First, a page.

Identification of the Role of Sensory Nerve TrkA Signaling on Progenitor Cell Fate after Extremity Trauma
Charles Hwang, BS1, David M. Stepien, MD, PhD1, Carrie Kubiak, MD1, Carolyn A. Meyers, BS2, Seungyong Lee, PhD2, Michael Sorkin, MD1, Chase A. Pagani, BA1, Talis Rehse, BS1, Noelle D. Visser, MS1, Mohamed A. Garada1, Zaid N. Khatib, BS1, Prasanth Kotha1, Jeffrey Lisiecki, MD1, Kaetlin Vasquez, MS1, Paul S. Cederna, MD1, Stephen W.P. Kemp, PhD1, Thomas L. Clemens, PhD2, Aaron W. James, MD, PhD2, Benjamin Levi, MD1.
1University of Michigan, Ann Arbor, MI, USA, 2Johns Hopkins University, Baltimore, MD, USA.
PURPOSE: Heterotopic ossification (HO) is a painful, debilitating formation of ectopic bone, often found after severe polytrauma, burn and spinal cord injury. Nerve growth factor (NGF) is a well-documented neurotrophic factor that has been correlated with phenotypes of chronic inflammation and pain. Recent literature has implicated neurotrophic signals including NGF as a crucial signal in normal bone development and fracture healing. Given the similar progression through endochondral ossification between fracture and post-traumatic heterotopic ossification, we hypothesized that neurogenic/neurotrophic signaling via sensory innervation is crucial for pathologic stem cell differentiation and HO.
METHODS: Microarray data of human ligament cells harvested from excisions of ossification of the posterior longitudinal ligament (GEO dataset GSE5464) were analyzed using linear modeling with empirical Bayes method for differential expression of genes. Using a proven mouse burn/tenotomy (B/T) HO model with bisection of Achilles tendon and concomitant 30% TBSA dorsal burn, mRNA was harvested from injured and uninjured tendon (n=3/group) and hybridized to Affymetrix microarray (1 week). To assess the requirement for TrkA+ nerves in HO genesis, TrkAF592A mice were used which are homozygous for knockin alleles rendering TrkA activity sensitive to specific inhibition by the membrane-permeable, small molecule 1NMPP1. Analysis of HO formation was performed by in TrkAF592A mice or littermate controls via ÁCT at 9 weeks (n=5-14/group). Imaging of nerve fibers was examined by confocal microscopy at 1 and 3 weeks using Thy1-YFP reporter sections.
RESULTS: Human spinal ligament cells subjected to cyclic strain exhibited robust upregulation of NGF and BRDF (Fig. A); a loading shown to be associated with ossification of connective tissues. Mouse BT (Fig. B, right) induced upregulation of characteristic genes of inflammation (Il6, Ptgs2, Ptger1, Il1a, Tacr1) vs. ininjured tendon at 1 week (left), as well as NGF. Immunolabeling of the injury site 1 week after surgery demonstrated NGF expression in close proximity to the native tendon, with regions of overlap with PDGFRα+ mesenchymal progenitor cells (top) vs. the uninjured contralateral tendon (bottom). Additionally, immunofluorescent labels on endogenous Thy1 reporters showed nerve fibers in close proximity to F4/80+ macrophages and PDGFRα+ progenitors, a cellular niche that facilitates HO formation. Interruption of TrkA signaling via the introduction of 1NMPP1 drug to homozygous F592A mutant mice demonstrated a significant reduction in the volume of floating, intramuscular HO.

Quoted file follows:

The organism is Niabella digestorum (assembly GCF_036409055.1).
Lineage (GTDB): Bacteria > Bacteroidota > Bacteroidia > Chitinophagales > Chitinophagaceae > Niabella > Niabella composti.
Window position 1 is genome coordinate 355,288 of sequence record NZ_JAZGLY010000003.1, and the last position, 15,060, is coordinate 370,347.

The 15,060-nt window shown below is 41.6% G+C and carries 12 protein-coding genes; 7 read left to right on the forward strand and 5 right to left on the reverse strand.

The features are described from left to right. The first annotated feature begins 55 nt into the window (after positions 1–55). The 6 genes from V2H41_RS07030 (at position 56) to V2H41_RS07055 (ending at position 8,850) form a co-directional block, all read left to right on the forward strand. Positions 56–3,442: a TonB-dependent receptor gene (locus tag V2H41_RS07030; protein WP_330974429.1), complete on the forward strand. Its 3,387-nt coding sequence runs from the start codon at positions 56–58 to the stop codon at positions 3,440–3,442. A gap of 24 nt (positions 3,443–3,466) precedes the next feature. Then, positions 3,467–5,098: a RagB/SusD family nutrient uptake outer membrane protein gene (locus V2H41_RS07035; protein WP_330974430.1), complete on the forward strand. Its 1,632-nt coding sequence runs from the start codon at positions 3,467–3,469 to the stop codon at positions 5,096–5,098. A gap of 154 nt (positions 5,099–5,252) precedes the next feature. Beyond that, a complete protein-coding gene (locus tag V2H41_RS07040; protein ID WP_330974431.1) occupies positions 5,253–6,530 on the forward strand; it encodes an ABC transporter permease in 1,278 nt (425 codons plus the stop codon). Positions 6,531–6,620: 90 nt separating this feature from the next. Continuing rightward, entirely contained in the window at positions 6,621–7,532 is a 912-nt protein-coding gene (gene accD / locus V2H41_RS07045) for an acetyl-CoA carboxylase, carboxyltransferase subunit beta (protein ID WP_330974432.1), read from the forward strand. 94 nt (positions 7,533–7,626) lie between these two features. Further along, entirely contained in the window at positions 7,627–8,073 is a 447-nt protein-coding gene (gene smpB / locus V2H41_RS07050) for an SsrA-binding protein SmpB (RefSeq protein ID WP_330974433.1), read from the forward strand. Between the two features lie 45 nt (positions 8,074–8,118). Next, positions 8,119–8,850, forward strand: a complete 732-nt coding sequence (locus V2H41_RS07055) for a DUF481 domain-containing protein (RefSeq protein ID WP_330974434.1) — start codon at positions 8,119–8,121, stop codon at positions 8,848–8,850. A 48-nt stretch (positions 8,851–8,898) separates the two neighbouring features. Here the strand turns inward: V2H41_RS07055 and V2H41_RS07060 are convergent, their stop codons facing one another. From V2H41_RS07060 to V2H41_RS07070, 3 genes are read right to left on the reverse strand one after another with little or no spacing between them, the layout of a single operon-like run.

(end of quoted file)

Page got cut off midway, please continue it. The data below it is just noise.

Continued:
CONCLUSIONS: HO induces upregulation of NGF, concordant with upregulation seen in strained human cells from patients with aberrant ossification of soft tissues. HO tissue demonstrated robust labeling of NGF at the injury site, exhibiting regions of colocalization with infiltrating mesenchymal progenitor cells. These signals are found in similar regions where Thy1+ nerves are present, whose TrkA receptors facilitate NGF signaling. Selective interruption of NGF-TrkA coupling attenuated ectopic bone volume suggesting neural signals modulate aberrant wound healing and the mesenchymal cell programming heralding HO. These data suggest that inhibition of neurogenic signaling through NGF-TrkA represents a potential therapeutic target to prevent post-traumatic HO.
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